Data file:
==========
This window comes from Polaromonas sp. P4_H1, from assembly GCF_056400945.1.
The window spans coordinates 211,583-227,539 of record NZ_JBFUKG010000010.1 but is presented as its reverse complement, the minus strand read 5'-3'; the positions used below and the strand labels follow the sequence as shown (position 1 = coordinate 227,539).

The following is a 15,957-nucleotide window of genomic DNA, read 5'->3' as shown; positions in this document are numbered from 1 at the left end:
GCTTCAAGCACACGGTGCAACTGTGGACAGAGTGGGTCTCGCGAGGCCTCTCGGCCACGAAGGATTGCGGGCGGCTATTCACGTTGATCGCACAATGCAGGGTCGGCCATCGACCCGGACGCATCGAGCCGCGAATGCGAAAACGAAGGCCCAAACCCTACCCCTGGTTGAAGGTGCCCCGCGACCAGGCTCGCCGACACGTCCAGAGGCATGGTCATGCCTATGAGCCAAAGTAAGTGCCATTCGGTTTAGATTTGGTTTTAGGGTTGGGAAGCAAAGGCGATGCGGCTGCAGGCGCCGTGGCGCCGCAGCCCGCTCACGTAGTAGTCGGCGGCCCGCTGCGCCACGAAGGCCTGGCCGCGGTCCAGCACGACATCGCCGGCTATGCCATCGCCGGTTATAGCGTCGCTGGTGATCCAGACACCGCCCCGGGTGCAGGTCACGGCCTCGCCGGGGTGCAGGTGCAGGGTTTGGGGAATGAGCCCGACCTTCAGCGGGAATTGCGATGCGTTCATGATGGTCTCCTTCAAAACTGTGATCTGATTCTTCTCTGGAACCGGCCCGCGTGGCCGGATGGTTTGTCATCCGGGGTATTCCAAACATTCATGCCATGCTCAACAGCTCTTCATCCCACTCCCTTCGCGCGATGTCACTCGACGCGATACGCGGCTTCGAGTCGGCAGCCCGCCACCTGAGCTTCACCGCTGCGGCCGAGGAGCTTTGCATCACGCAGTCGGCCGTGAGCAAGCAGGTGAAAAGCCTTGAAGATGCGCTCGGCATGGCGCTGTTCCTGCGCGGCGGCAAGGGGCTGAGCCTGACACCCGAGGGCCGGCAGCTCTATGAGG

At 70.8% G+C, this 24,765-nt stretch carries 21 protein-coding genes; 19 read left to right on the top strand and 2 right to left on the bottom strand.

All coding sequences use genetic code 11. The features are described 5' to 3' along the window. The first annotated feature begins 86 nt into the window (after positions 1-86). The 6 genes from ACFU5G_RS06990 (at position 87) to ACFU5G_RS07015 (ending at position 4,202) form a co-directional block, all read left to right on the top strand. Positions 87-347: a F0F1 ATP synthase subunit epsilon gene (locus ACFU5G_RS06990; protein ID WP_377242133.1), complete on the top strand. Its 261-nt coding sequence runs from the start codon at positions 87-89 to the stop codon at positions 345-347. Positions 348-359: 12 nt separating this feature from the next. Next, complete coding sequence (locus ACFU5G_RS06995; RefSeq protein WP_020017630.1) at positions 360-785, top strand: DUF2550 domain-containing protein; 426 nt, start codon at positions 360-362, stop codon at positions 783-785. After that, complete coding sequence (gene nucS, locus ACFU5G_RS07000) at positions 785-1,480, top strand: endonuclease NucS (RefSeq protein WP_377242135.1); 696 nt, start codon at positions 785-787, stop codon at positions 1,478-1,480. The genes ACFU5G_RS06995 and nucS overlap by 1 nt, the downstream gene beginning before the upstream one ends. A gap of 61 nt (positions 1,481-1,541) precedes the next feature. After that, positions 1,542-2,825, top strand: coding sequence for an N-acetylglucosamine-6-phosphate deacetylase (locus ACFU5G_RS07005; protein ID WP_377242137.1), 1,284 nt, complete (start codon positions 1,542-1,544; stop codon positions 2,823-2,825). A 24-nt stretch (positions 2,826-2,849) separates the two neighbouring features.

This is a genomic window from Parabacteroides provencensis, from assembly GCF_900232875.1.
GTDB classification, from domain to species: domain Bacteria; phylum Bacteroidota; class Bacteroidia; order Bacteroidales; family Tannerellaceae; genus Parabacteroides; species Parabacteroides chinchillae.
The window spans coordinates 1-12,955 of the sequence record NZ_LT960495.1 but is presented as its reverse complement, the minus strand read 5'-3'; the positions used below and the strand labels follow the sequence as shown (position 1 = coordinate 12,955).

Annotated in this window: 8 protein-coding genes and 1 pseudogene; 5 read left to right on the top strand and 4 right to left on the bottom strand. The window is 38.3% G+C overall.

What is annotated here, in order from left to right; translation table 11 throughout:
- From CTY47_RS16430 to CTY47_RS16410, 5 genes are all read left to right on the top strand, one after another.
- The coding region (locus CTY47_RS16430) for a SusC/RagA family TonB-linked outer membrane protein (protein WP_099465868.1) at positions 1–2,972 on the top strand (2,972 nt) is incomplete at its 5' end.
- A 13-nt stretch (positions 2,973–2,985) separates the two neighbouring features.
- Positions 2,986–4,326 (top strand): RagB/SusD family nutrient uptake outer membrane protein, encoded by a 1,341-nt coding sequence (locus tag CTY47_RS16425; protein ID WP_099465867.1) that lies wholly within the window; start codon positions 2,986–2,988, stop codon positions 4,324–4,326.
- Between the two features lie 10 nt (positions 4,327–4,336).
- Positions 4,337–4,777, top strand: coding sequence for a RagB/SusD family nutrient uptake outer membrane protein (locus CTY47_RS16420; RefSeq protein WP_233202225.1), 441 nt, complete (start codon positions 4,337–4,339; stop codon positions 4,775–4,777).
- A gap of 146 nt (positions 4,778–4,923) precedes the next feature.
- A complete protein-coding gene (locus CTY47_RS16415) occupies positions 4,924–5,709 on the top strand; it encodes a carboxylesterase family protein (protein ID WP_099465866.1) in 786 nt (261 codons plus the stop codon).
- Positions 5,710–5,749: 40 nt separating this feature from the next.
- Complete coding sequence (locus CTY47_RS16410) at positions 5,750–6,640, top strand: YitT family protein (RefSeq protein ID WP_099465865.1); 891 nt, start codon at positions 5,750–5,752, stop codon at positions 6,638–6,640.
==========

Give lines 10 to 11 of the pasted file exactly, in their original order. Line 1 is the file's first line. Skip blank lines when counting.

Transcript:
Annotated in this window: 8 protein-coding genes and 1 pseudogene; 5 read left to right on the top strand and 4 right to left on the bottom strand. The window is 38.3% G+C overall.

What is annotated here, in order from left to right; translation table 11 throughout: